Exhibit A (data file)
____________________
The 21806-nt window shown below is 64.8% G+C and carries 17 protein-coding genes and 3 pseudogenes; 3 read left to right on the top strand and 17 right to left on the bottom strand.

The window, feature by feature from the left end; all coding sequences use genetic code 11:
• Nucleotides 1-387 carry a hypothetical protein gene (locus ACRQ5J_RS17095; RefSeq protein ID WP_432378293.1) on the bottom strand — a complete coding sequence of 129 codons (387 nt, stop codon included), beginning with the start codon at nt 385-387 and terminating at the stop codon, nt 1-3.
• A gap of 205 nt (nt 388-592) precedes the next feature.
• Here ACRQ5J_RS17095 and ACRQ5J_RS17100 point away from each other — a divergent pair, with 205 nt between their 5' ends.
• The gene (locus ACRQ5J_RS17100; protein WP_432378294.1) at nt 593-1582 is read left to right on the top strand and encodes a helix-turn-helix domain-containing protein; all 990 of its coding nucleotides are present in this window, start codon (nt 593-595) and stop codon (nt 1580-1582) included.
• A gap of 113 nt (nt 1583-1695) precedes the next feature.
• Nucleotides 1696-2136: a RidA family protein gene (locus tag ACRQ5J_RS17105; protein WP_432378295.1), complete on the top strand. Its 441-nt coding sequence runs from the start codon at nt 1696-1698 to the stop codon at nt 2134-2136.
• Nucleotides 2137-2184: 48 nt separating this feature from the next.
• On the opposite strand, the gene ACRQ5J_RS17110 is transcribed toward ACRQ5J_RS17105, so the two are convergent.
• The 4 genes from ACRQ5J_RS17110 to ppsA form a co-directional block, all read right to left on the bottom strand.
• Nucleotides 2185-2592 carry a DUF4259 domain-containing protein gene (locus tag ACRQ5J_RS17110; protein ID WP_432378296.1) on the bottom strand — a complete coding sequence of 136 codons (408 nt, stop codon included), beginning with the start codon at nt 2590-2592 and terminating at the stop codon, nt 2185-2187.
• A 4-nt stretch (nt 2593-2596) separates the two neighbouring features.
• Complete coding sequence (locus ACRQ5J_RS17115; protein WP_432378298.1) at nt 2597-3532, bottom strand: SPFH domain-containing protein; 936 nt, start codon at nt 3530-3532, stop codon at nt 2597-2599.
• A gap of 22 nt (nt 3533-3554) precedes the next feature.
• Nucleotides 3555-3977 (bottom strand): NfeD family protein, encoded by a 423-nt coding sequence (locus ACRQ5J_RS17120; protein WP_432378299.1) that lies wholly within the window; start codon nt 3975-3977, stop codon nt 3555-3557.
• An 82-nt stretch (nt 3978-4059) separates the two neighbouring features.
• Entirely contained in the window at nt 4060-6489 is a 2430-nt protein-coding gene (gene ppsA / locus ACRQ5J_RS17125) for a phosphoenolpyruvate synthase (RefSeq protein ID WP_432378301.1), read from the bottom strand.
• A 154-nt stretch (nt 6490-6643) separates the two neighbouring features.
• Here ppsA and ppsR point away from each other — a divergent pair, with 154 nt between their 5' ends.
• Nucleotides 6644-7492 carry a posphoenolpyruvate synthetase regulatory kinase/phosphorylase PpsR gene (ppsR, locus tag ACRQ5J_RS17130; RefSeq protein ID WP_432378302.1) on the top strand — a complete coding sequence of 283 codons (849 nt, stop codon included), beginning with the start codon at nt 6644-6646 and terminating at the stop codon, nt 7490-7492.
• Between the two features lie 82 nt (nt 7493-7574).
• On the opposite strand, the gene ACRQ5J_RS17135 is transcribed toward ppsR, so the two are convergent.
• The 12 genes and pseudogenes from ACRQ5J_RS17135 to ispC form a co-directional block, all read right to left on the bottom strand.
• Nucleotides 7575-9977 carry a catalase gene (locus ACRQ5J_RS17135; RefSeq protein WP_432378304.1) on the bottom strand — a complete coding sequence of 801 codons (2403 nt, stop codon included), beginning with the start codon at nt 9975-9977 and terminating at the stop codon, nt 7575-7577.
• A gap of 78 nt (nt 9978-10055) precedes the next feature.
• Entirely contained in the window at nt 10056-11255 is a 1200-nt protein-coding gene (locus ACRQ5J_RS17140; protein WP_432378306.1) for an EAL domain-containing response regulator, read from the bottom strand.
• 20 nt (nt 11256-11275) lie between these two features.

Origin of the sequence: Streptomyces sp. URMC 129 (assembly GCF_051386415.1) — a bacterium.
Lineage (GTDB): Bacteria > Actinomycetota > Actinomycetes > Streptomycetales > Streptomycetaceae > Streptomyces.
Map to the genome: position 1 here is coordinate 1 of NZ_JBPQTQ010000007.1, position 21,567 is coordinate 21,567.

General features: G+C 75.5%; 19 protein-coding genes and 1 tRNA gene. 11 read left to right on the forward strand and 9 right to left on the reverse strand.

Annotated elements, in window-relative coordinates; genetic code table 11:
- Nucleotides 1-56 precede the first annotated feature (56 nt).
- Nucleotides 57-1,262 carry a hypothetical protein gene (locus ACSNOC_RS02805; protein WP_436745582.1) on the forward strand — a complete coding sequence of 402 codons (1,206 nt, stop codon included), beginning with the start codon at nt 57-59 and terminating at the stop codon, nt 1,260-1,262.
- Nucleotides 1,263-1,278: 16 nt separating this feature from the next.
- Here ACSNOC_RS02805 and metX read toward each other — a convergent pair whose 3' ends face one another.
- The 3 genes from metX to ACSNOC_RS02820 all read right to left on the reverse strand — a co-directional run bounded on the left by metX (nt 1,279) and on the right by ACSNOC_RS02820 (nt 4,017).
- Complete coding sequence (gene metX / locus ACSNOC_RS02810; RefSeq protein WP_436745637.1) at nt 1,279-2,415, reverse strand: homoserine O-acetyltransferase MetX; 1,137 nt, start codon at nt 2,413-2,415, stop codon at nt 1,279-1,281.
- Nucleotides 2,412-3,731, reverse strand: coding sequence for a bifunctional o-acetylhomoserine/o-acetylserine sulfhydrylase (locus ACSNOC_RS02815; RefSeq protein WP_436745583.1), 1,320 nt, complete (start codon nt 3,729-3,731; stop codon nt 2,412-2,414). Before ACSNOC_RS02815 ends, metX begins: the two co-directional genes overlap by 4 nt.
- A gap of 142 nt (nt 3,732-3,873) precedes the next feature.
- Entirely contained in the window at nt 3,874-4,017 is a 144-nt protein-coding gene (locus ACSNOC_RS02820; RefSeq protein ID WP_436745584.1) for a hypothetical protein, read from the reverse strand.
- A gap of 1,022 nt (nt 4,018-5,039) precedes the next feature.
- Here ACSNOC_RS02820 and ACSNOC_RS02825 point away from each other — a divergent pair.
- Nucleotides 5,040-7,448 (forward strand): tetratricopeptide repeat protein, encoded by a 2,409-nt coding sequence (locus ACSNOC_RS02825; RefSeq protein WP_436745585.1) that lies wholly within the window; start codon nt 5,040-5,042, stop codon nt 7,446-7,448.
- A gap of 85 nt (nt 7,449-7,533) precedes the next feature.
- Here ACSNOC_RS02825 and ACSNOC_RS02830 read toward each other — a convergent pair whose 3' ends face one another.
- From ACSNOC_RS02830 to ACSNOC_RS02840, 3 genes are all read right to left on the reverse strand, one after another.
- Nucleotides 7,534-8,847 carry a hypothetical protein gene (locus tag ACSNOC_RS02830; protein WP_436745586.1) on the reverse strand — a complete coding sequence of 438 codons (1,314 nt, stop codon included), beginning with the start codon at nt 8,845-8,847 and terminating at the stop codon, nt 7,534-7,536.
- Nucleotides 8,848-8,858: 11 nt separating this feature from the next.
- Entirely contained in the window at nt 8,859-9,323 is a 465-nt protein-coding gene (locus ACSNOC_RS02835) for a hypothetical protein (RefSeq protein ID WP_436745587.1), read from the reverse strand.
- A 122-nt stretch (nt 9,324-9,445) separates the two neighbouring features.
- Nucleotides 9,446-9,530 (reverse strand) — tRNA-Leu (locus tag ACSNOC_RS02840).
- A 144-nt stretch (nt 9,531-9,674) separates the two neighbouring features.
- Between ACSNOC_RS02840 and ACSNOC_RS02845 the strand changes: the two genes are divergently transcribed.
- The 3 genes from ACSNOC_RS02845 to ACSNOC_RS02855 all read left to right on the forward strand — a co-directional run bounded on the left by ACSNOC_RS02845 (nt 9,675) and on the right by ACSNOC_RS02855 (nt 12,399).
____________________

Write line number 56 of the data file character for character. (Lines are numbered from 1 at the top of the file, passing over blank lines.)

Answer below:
- The 3 genes from ACSNOC_RS02845 to ACSNOC_RS02855 all read left to right on the forward strand — a co-directional run bounded on the left by ACSNOC_RS02845 (nt 9,675) and on the right by ACSNOC_RS02855 (nt 12,399).